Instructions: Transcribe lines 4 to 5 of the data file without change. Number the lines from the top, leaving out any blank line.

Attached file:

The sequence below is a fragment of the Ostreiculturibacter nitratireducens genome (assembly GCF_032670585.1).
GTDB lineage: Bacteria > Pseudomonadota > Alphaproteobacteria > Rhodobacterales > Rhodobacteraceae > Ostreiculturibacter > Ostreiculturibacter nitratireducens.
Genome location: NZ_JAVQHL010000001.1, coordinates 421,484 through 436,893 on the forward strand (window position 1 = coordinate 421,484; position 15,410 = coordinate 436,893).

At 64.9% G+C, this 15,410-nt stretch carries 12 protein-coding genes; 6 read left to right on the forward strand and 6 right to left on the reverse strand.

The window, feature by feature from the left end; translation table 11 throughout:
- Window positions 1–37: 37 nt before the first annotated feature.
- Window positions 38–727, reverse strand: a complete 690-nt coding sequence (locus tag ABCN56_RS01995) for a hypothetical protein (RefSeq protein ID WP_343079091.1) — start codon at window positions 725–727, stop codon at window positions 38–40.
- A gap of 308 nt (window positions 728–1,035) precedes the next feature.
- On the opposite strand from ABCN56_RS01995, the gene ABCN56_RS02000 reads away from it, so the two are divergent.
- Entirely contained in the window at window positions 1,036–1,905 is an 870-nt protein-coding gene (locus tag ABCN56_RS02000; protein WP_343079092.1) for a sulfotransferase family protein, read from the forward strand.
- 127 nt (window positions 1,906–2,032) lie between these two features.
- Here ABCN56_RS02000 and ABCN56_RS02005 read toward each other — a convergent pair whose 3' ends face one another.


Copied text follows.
At 64.9% G+C, this 15,410-nt stretch carries 12 protein-coding genes; 6 read left to right on the forward strand and 6 right to left on the reverse strand.

The window, feature by feature from the left end; translation table 11 throughout: